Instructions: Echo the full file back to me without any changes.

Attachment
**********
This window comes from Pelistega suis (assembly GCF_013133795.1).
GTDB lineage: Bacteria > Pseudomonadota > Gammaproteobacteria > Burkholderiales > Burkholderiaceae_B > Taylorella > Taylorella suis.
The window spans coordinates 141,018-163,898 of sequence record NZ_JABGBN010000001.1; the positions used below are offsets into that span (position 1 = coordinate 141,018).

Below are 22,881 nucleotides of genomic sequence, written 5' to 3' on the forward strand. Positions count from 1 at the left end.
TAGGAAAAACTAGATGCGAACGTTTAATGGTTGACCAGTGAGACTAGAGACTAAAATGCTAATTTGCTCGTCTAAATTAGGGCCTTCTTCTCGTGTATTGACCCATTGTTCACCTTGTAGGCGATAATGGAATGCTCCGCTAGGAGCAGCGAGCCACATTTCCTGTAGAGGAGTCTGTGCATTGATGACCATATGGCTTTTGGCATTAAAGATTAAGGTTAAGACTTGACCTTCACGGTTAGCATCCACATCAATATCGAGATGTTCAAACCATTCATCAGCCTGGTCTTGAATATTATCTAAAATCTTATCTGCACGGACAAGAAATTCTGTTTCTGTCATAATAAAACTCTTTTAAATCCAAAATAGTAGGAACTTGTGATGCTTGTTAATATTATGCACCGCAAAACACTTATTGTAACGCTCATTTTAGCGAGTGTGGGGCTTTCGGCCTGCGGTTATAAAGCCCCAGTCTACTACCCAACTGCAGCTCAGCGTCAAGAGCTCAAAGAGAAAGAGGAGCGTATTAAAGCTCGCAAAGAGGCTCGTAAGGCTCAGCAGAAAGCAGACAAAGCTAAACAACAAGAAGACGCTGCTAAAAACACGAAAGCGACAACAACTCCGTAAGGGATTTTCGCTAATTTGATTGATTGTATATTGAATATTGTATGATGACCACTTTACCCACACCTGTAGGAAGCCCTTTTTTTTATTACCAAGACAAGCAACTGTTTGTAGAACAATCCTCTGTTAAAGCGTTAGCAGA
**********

This window comes from Pelistega suis (assembly GCF_013133795.1).
GTDB lineage: Bacteria > Pseudomonadota > Gammaproteobacteria > Burkholderiales > Burkholderiaceae_B > Taylorella > Taylorella suis.
The window spans coordinates 141,018-163,898 of sequence record NZ_JABGBN010000001.1; the positions used below are offsets into that span (position 1 = coordinate 141,018).

Below are 22,881 nucleotides of genomic sequence, written 5' to 3' on the forward strand. Positions count from 1 at the left end.
TAGGAAAAACTAGATGCGAACGTTTAATGGTTGACCAGTGAGACTAGAGACTAAAATGCTAATTTGCTCGTCTAAATTAGGGCCTTCTTCTCGTGTATTGACCCATTGTTCACCTTGTAGGCGATAATGGAATGCTCCGCTAGGAGCAGCGAGCCACATTTCCTGTAGAGGAGTCTGTGCATTGATGACCATATGGCTTTTGGCATTAAAGATTAAGGTTAAGACTTGACCTTCACGGTTAGCATCCACATCAATATCGAGATGTTCAAACCATTCATCAGCCTGGTCTTGAATATTATCTAAAATCTTATCTGCACGGACAAGAAATTCTGTTTCTGTCATAATAAAACTCTTTTAAATCCAAAATAGTAGGAACTTGTGATGCTTGTTAATATTATGCACCGCAAAACACTTATTGTAACGCTCATTTTAGCGAGTGTGGGGCTTTCGGCCTGCGGTTATAAAGCCCCAGTCTACTACCCAACTGCAGCTCAGCGTCAAGAGCTCAAAGAGAAAGAGGAGCGTATTAAAGCTCGCAAAGAGGCTCGTAAGGCTCAGCAGAAAGCAGACAAAGCTAAACAACAAGAAGACGCTGCTAAAAACACGAAAGCGACAACAACTCCGTAAGGGATTTTCGCTAATTTGATTGATTGTATATTGAATATTGTATGATGACCACTTTACCCACACCTGTAGGAAGCCCTTTTTTTTATTACCAAGACAAGCAACTGTTTGTAGAACAATCCTCTGTTAAAGCGTTAGCAGA